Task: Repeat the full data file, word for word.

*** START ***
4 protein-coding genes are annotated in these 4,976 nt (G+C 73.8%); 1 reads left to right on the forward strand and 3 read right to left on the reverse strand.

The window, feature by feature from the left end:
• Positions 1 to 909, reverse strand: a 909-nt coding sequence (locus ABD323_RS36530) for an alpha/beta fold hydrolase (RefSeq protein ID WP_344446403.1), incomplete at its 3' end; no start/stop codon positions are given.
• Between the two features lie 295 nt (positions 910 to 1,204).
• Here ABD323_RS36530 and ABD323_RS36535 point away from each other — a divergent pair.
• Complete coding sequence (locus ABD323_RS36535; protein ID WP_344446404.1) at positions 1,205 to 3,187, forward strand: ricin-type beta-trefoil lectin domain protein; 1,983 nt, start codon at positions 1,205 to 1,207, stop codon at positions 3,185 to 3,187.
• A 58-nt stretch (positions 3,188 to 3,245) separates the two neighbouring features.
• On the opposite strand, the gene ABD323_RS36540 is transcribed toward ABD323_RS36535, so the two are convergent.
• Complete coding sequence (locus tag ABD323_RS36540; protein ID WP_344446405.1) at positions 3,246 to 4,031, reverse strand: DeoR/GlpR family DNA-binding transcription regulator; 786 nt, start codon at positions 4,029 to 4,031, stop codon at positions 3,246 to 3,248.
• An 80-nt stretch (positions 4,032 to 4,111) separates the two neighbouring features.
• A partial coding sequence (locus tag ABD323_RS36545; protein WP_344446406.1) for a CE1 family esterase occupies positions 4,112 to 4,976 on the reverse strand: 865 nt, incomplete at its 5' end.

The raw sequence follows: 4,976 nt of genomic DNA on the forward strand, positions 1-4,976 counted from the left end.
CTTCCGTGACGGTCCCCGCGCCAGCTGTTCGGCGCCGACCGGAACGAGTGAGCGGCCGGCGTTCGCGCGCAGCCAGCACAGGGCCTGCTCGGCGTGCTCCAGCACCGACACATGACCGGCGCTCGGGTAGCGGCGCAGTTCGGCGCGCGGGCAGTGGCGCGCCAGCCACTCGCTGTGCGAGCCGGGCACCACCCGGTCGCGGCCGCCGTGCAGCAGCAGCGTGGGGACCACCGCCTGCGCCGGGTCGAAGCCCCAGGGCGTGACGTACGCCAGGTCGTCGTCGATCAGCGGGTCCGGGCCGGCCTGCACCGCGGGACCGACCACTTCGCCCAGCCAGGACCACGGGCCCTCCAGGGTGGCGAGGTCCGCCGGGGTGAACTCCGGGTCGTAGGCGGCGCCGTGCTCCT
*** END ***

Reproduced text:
4 protein-coding genes are annotated in these 4,976 nt (G+C 73.8%); 1 reads left to right on the forward strand and 3 read right to left on the reverse strand.

The window, feature by feature from the left end:
• Positions 1 to 909, reverse strand: a 909-nt coding sequence (locus ABD323_RS36530) for an alpha/beta fold hydrolase (RefSeq protein ID WP_344446403.1), incomplete at its 3' end; no start/stop codon positions are given.
• Between the two features lie 295 nt (positions 910 to 1,204).
• Here ABD323_RS36530 and ABD323_RS36535 point away from each other — a divergent pair.
• Complete coding sequence (locus ABD323_RS36535; protein ID WP_344446404.1) at positions 1,205 to 3,187, forward strand: ricin-type beta-trefoil lectin domain protein; 1,983 nt, start codon at positions 1,205 to 1,207, stop codon at positions 3,185 to 3,187.
• A 58-nt stretch (positions 3,188 to 3,245) separates the two neighbouring features.
• On the opposite strand, the gene ABD323_RS36540 is transcribed toward ABD323_RS36535, so the two are convergent.
• Complete coding sequence (locus tag ABD323_RS36540; protein ID WP_344446405.1) at positions 3,246 to 4,031, reverse strand: DeoR/GlpR family DNA-binding transcription regulator; 786 nt, start codon at positions 4,029 to 4,031, stop codon at positions 3,246 to 3,248.
• An 80-nt stretch (positions 4,032 to 4,111) separates the two neighbouring features.
• A partial coding sequence (locus tag ABD323_RS36545; protein WP_344446406.1) for a CE1 family esterase occupies positions 4,112 to 4,976 on the reverse strand: 865 nt, incomplete at its 5' end.

The raw sequence follows: 4,976 nt of genomic DNA on the forward strand, positions 1-4,976 counted from the left end.
CTTCCGTGACGGTCCCCGCGCCAGCTGTTCGGCGCCGACCGGAACGAGTGAGCGGCCGGCGTTCGCGCGCAGCCAGCACAGGGCCTGCTCGGCGTGCTCCAGCACCGACACATGACCGGCGCTCGGGTAGCGGCGCAGTTCGGCGCGCGGGCAGTGGCGCGCCAGCCACTCGCTGTGCGAGCCGGGCACCACCCGGTCGCGGCCGCCGTGCAGCAGCAGCGTGGGGACCACCGCCTGCGCCGGGTCGAAGCCCCAGGGCGTGACGTACGCCAGGTCGTCGTCGATCAGCGGGTCCGGGCCGGCCTGCACCGCGGGACCGACCACTTCGCCCAGCCAGGACCACGGGCCCTCCAGGGTGGCGAGGTCCGCCGGGGTGAACTCCGGGTCGTAGGCGGCGCCGTGCTCCT